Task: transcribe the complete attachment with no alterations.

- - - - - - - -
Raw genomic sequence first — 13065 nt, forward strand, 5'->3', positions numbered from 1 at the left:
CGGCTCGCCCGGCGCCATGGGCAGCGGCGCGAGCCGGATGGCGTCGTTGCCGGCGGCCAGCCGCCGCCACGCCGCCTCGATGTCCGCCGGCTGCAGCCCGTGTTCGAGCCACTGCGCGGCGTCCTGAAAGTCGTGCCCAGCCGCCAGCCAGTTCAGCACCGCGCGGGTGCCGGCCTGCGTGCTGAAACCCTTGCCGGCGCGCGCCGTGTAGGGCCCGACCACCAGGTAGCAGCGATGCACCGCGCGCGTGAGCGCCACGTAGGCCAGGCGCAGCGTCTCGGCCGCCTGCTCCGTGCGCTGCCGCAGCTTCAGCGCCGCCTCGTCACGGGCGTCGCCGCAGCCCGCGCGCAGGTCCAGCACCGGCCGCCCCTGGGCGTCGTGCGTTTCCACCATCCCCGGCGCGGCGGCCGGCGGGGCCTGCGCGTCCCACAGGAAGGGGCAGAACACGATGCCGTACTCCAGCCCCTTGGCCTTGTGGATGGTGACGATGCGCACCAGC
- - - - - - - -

Raw genomic sequence first — 13065 nt, forward strand, 5'->3', positions numbered from 1 at the left:
CGGCTCGCCCGGCGCCATGGGCAGCGGCGCGAGCCGGATGGCGTCGTTGCCGGCGGCCAGCCGCCGCCACGCCGCCTCGATGTCCGCCGGCTGCAGCCCGTGTTCGAGCCACTGCGCGGCGTCCTGAAAGTCGTGCCCAGCCGCCAGCCAGTTCAGCACCGCGCGGGTGCCGGCCTGCGTGCTGAAACCCTTGCCGGCGCGCGCCGTGTAGGGCCCGACCACCAGGTAGCAGCGATGCACCGCGCGCGTGAGCGCCACGTAGGCCAGGCGCAGCGTCTCGGCCGCCTGCTCCGTGCGCTGCCGCAGCTTCAGCGCCGCCTCGTCACGGGCGTCGCCGCAGCCCGCGCGCAGGTCCAGCACCGGCCGCCCCTGGGCGTCGTGCGTTTCCACCATCCCCGGCGCGGCGGCCGGCGGGGCCTGCGCGTCCCACAGGAAGGGGCAGAACACGATGCCGTACTCCAGCCCCTTGGCCTTGTGGATGGTGACGATGCGCACCAGC